Minnesota Timberwolves’ end-of-quarter struggles are real, and they are shocking

Head coach Chris Finch of the Minnesota Timberwolves. (Photo by Will Newton/Getty Images)
Head coach Chris Finch of the Minnesota Timberwolves. (Photo by Will Newton/Getty Images) /

The Minnesota Timberwolves’ issues closing out quarters are not just your imagination, or confirmation bias.

They are, in fact, very real, quite shocking, and have been worse than ever over the Wolves’ recently-completed four-game homestand, and even extending back to the prior road trip.

Let’s look first at the 12 end-of-quarter situations in the first, second, and third frames over the past week, and then at the nine in the preceding road trip.

Minnesota Timberwolves’ end-of-quarter struggles from the last four games

To set the stage, let’s note that the fourth quarter won’t be included here; end-of-game situations are different than end-of-quarter, not to mention that for much of the homestand the final possessions of the fourth quarter didn’t matter.

The homestand included games against Oklahoma City, Dallas, and two contests against Houston. OKC is a below-.500 team, Houston is the only team in the league that the Wolves have actually been favored to beat, and while Dallas is a solid offensive team, they’re miserable defensively.

In other words, it’s not like the Wolves just completed a Lakers-Clippers-Jazz gauntlet. These were winnable matchups and games in which the Wolves should have been competitive.

Out of the 12 possible end-of-quarter situations (again, excluding fourth quarters), the Wolves gave up the final score of the frame a whopping 10 times.

Five of the 10 instances were in the final 10 seconds. Last Monday, they even allowed the Thunder to attempt two shots in the final seconds of the first quarter after OKC scored and the Wolves committed a turnover on the ensuing inbounds pass, but the Thunder missed their second attempt.

Minnesota Timberwolves’ end-of-quarter struggles extend further

Now, take a look at the three-game West Coast swing the Wolves went on just prior to their 1-3 homestand.

Incredibly, the Wolves gave up points in the final second of three quarters across two games in Phoenix. In total, they allowed points on the Suns’ final possession of quarters five times in six opportunities.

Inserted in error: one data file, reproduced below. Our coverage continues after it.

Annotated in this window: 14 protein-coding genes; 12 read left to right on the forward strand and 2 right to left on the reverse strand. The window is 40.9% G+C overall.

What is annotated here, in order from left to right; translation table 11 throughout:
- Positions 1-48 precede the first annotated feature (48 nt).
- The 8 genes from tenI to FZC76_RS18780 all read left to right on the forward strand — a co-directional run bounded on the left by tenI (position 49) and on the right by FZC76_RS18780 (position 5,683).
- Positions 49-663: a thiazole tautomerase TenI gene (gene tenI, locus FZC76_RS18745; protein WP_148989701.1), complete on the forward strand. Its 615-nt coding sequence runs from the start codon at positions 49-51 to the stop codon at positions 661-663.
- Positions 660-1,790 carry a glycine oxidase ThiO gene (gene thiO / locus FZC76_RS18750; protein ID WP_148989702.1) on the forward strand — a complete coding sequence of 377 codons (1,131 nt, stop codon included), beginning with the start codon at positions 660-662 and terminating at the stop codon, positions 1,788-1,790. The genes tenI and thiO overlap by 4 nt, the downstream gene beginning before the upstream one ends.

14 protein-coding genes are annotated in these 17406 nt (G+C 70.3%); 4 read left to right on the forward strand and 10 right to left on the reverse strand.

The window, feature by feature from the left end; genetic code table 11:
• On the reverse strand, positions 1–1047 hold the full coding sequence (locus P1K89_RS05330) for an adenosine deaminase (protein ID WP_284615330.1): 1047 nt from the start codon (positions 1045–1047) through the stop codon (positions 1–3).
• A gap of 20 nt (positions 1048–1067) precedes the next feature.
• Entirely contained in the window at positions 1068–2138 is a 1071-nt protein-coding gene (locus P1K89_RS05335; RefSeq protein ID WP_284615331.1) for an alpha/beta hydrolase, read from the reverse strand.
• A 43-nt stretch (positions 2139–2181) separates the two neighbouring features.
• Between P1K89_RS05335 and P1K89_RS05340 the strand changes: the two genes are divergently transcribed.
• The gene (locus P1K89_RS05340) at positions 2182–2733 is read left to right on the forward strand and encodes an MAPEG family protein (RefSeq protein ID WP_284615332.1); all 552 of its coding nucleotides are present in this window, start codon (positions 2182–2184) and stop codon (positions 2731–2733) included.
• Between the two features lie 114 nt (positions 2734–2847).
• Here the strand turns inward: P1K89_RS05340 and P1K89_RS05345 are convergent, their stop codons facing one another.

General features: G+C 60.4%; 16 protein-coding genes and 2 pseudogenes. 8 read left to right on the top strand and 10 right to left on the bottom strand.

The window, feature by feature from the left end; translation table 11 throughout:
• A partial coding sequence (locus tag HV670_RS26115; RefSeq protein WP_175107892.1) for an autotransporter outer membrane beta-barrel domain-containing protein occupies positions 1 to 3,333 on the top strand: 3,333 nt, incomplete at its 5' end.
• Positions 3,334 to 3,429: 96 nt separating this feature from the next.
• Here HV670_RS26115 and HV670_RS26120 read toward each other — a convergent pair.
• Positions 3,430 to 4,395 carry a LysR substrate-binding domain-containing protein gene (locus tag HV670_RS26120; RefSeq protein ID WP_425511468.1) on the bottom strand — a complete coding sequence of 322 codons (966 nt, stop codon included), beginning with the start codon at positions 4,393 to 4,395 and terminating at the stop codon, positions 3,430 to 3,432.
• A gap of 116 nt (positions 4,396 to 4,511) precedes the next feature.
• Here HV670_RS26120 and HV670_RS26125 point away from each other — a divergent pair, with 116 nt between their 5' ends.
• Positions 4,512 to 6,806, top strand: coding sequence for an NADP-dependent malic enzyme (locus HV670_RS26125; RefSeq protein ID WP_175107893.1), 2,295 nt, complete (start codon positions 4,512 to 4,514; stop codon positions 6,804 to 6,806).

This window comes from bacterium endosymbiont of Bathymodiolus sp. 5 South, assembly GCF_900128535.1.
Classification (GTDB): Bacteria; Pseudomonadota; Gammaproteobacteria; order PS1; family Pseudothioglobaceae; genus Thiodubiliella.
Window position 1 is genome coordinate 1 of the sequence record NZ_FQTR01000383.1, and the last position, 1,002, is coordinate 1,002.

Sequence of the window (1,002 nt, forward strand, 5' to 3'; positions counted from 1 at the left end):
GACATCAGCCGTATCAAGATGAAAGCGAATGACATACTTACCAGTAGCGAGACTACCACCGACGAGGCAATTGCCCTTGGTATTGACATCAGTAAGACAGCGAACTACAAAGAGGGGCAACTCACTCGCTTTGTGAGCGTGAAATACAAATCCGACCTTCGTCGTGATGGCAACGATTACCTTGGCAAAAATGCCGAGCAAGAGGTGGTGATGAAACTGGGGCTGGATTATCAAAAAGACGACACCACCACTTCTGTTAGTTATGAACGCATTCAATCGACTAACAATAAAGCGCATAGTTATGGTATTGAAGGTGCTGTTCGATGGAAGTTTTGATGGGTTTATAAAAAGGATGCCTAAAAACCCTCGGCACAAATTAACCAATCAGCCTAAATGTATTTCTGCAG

Against the Lakers, the Wolves gave up a basket with three seconds left in the first quarter and committed a shooting foul with three seconds left in the third quarter.

Add these instances to the homestand, and the Wolves have given up points on 17 of 21 final opponent possessions over their past seven games.

Identifying the Minnesota Timberwolves’ biggest end-of-quarter issues

A blending of multiple ongoing issues is responsible for the otherworldly end-of-quarter execution.

First of all, the Wolves are not a good defensive team. That matters, and it’s obviously a huge piece of the problem. After all, they’re the No. 27 team in defensive rating at 114.7, meaning they give up 1.147 points per possession. So, in that sense, it isn’t surprising that they’re giving up points, it’s just more obvious when it comes at such a notable juncture in the game.

The other thing that plays into this is that the Wolves’ major issues executing “two-for-one” situations at the end of quarters, meaning getting a shot up on their end of the floor, playing defense, and hopefully scoring the final basket of the quarter.

The sloppiness of the two-for-one attempts has been an issue, either leading to only one true shot attempt for the Wolves or simply empty offensive trips compounded by awful defense on the other end.

Inconsistent point guard play is also a problem. Until the last two games against Houston, the Wolves haven’t had a true backup point guard. Rubio is almost always on the bench at the end of the first and third quarters, meaning that a combination of Jaylen Nowell and Anthony Edwards have been in charge of initiating offense and quarter-backing the defense.

Now, with Jordan McLaughlin back on the floor and the impending return of D’Angelo Russell, the second unit should be in better shape moving forward.

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Still, the Wolves need to find a way to not simply kick away the end of quarters. It starts with coaching, but it is ultimately the execution of the players on the floor, and Minnesota has had very little satisfactory execution throughout the season.